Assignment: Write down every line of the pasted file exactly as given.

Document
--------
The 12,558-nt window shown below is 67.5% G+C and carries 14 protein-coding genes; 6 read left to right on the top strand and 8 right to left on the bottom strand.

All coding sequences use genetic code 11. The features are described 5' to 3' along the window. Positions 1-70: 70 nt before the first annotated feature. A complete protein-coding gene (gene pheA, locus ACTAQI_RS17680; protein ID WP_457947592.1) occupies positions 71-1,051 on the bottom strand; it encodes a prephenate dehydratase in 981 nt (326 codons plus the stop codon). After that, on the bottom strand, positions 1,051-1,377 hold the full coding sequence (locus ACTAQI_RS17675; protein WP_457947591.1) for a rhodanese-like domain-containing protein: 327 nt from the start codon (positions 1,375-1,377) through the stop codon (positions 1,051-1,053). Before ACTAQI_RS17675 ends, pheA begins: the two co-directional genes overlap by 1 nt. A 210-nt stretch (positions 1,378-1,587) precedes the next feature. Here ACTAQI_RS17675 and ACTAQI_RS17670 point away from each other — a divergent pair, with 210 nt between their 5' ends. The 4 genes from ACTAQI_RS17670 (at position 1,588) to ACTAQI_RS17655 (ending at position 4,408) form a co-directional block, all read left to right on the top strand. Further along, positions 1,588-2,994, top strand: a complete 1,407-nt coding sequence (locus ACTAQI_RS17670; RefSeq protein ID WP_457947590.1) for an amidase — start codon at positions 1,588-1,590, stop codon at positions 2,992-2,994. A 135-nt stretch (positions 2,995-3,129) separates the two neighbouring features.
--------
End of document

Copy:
The 12,558-nt window shown below is 67.5% G+C and carries 14 protein-coding genes; 6 read left to right on the top strand and 8 right to left on the bottom strand.

All coding sequences use genetic code 11. The features are described 5' to 3' along the window. Positions 1-70: 70 nt before the first annotated feature. A complete protein-coding gene (gene pheA, locus ACTAQI_RS17680; protein ID WP_457947592.1) occupies positions 71-1,051 on the bottom strand; it encodes a prephenate dehydratase in 981 nt (326 codons plus the stop codon). After that, on the bottom strand, positions 1,051-1,377 hold the full coding sequence (locus ACTAQI_RS17675; protein WP_457947591.1) for a rhodanese-like domain-containing protein: 327 nt from the start codon (positions 1,375-1,377) through the stop codon (positions 1,051-1,053). Before ACTAQI_RS17675 ends, pheA begins: the two co-directional genes overlap by 1 nt. A 210-nt stretch (positions 1,378-1,587) precedes the next feature. Here ACTAQI_RS17675 and ACTAQI_RS17670 point away from each other — a divergent pair, with 210 nt between their 5' ends. The 4 genes from ACTAQI_RS17670 (at position 1,588) to ACTAQI_RS17655 (ending at position 4,408) form a co-directional block, all read left to right on the top strand. Further along, positions 1,588-2,994, top strand: a complete 1,407-nt coding sequence (locus ACTAQI_RS17670; RefSeq protein ID WP_457947590.1) for an amidase — start codon at positions 1,588-1,590, stop codon at positions 2,992-2,994. A 135-nt stretch (positions 2,995-3,129) separates the two neighbouring features.